Tim Kennedy’s wife Ginger on marriage to a cage fighter, war fighter

Monday, October 28, 2013

Ginger Kennedy, the wife of RangerUp sponsored UFC middelweight Tim Kennedy, is profiled in a recent edition of Military Spouse magazine.

Until his recent retirement, Kennedy simultaneously serve full-time in the United States Army while also fighting professionally. The decorated Special Forces operator has multiple combat deployments to Iraq, Afghanistan, and other locations, and is 17-4 in the cage.

The piece draws parallels between the two careers, from the wife’s point of view.

New Uniform, Same Challenge
Supporting a fighter is just as challenging as supporting a soldier
by Kelly Crigger

Separation day is supposed to be like crossing a finish line. For many spouses, nerves calm and persistent shoulder tension eases as boots get hung up for the last time and combat uniforms are traded in for neckties. Unless, of course, your spouse takes on a challenge equally as daunting as being in the military…like fighting in a cage.

Special Forces Staff Sergeant Tim Kennedy left active duty last summer, but his decision to become a professional fighter merely transitioned him into a new high stress job. That meant for Kennedy’s wife, Ginger, the environment changed, but the difficulties of being married to an elite warrior didn’t.

A member of the 7th Special Forces Group for nearly five years, Tim Kennedy deployed to combat three times and competed in various MMA venues while in garrison. So in mid-2009 the Kennedys stood at a crossroads.

On the one hand they loved military life, but on the other, Tim was in his physical prime and couldn’t resist the call to the cage. Tim and Ginger left active duty and took up residence in Austin, Texas where Tim is now a National Guardsman and Ginger commutes to Fort Hood. But life outside of active duty isn’t any easier, especially for a professional fighter.

“I’m happy because I get more time with him,” Ginger says. “But he also trains three times a day and competes in sniper competitions and I’m on the road sixty miles a day, so I still don’t see him that often.”

Dedicating yourself to a Special Forces Soldier is stressful. Ginger Kennedy is learning that being married to a professional fighter offers little respite, save for the length of time he’s in combat. A deployment lasts several months, but a fight lasts just fifteen minutes—though the anticipation of a fight is almost as demanding.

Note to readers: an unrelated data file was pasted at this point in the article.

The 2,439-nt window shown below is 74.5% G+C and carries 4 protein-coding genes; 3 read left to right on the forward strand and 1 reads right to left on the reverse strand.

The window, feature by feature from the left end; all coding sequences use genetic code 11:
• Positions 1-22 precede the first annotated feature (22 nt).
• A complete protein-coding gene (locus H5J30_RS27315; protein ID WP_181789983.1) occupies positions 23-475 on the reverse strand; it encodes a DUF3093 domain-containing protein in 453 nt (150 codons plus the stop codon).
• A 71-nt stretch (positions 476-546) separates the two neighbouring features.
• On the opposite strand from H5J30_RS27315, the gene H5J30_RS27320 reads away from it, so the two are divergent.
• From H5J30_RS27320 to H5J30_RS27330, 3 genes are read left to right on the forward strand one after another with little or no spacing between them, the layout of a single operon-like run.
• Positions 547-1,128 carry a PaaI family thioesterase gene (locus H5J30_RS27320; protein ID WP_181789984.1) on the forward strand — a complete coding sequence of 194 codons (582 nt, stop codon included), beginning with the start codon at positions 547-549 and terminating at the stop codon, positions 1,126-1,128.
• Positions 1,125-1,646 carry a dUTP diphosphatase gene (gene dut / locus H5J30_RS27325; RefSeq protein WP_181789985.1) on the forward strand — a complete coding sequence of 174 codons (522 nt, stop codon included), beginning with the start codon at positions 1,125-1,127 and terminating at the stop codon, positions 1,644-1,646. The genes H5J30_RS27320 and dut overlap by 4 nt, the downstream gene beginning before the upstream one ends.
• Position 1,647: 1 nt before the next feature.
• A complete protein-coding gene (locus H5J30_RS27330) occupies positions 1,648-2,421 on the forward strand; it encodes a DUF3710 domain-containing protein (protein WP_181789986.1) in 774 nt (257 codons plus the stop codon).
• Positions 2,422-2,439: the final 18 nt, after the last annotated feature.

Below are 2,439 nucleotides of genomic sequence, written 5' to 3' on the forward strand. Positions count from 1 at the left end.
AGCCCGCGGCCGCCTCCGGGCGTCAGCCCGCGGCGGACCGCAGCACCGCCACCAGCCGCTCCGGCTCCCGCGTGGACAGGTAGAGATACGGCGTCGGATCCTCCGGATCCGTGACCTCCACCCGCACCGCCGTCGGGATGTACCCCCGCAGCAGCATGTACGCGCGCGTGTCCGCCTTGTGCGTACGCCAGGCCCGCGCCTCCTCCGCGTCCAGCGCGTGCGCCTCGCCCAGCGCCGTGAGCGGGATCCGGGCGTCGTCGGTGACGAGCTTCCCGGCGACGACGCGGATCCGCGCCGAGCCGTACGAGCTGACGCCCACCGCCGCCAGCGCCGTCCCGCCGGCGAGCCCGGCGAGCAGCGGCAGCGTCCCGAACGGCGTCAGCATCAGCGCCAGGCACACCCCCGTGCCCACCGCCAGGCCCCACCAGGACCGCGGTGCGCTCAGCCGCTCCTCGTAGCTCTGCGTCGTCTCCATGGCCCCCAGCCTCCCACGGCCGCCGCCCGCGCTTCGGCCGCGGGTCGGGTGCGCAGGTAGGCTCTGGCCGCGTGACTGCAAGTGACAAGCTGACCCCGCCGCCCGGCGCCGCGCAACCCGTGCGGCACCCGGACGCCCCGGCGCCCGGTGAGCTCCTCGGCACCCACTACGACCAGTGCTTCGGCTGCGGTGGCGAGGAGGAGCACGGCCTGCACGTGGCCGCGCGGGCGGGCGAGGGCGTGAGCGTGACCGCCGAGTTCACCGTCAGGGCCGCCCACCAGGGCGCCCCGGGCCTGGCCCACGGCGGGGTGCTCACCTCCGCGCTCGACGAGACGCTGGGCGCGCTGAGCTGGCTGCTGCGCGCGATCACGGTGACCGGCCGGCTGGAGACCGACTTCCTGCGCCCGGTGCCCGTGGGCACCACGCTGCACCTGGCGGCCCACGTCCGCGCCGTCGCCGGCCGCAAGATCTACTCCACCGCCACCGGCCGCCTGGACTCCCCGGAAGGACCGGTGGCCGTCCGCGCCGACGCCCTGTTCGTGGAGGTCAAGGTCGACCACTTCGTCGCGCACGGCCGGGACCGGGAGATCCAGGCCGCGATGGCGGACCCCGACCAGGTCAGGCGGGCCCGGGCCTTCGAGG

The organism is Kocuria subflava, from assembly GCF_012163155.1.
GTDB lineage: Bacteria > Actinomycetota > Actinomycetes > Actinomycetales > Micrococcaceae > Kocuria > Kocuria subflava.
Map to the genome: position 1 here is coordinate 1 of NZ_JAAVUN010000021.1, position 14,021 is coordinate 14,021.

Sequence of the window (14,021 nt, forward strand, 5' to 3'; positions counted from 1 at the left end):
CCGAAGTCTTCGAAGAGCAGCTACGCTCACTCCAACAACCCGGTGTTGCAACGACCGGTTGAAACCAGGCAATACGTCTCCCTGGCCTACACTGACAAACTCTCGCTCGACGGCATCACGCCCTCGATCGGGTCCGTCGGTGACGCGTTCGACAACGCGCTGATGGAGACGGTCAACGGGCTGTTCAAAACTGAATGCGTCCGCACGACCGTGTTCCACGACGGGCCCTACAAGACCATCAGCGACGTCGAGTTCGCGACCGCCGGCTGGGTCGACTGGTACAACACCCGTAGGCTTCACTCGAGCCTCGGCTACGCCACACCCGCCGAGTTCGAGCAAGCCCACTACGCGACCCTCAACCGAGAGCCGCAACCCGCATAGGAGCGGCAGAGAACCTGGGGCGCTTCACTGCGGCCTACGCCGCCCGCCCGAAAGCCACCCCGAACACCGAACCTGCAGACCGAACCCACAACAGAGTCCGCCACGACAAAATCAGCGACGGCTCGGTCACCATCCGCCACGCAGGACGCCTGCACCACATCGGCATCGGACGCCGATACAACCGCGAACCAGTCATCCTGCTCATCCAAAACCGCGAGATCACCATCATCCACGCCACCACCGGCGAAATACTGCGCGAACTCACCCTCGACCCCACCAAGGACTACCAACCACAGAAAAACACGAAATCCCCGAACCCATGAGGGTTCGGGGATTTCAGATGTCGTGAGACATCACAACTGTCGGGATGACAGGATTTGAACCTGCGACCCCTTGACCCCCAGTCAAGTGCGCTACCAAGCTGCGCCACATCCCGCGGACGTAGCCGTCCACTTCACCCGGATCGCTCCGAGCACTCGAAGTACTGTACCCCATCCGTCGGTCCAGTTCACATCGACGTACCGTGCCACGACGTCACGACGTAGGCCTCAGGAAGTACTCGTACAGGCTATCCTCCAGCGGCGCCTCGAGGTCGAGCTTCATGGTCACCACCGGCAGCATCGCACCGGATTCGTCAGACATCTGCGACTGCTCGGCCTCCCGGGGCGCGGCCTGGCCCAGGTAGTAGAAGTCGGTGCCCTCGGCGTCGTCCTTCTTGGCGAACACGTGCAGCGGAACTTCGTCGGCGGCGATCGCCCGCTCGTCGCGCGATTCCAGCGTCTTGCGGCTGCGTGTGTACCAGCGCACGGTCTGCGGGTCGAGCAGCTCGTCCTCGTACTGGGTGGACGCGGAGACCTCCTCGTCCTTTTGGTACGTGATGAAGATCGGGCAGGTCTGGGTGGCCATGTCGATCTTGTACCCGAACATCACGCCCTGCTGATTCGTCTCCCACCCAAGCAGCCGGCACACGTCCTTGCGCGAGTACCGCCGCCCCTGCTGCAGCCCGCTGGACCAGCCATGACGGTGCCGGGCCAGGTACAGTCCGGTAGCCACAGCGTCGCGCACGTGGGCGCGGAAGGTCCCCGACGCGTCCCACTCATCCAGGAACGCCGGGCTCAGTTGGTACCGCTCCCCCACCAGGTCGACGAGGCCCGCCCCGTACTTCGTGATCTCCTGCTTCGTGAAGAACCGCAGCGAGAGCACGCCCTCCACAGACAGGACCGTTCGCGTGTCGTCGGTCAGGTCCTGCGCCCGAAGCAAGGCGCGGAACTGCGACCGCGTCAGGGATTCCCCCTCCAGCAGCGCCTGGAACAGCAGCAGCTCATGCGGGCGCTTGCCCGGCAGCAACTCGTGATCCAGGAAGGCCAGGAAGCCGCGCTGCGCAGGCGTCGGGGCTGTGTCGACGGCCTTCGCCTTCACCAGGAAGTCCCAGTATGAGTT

“The weeks leading up to a fight are the most difficult,” she says. “He gets edgy and cranky. His mind is preparing for a significant and possibly traumatic event, and his body is changing because he’s cutting weight. The tension in the house is pretty thick.”

And there are precious few friends to turn to in their new community. If Ginger misses one aspect of military life, it’s the support structure she had at Fort Bragg. The military is known for closing ranks and taking care of our own during times of trouble, so the absence of an FRG-type organization* gives Ginger a newfound appreciation for the closeness of support groups. So is this a case of ‘be careful what you wish for?’

“No,” she says. “I’m still happy he’s not getting deployed anymore. I know the phone isn’t going to ring in the middle of the night and take him away. Now when we get those calls it’s usually his manager asking if he wants to sign a fight.”

The boots might be gathering dust in the closet, but when the gloves are well worn, the challenges of supporting a fighting man are the same.

Read entire article…

Kennedy fights Rafael Natal in the main event of UFC Fight For The Troops 3 on November 6, 2013. His original opponent, Lyoto Machida, was pulled to face Mark Muñoz on October 26, 2013 at UFC Fight Night 30, after Muñoz’s original opponent, Michael Bisping was injured.

*Within the United States Army, the United States Army Reserve, and the Army National Guard communities, a Family Readiness Group (FRG) is a command-sponsored organization of family members, volunteers, soldiers and civilian employees associated with a particular unit.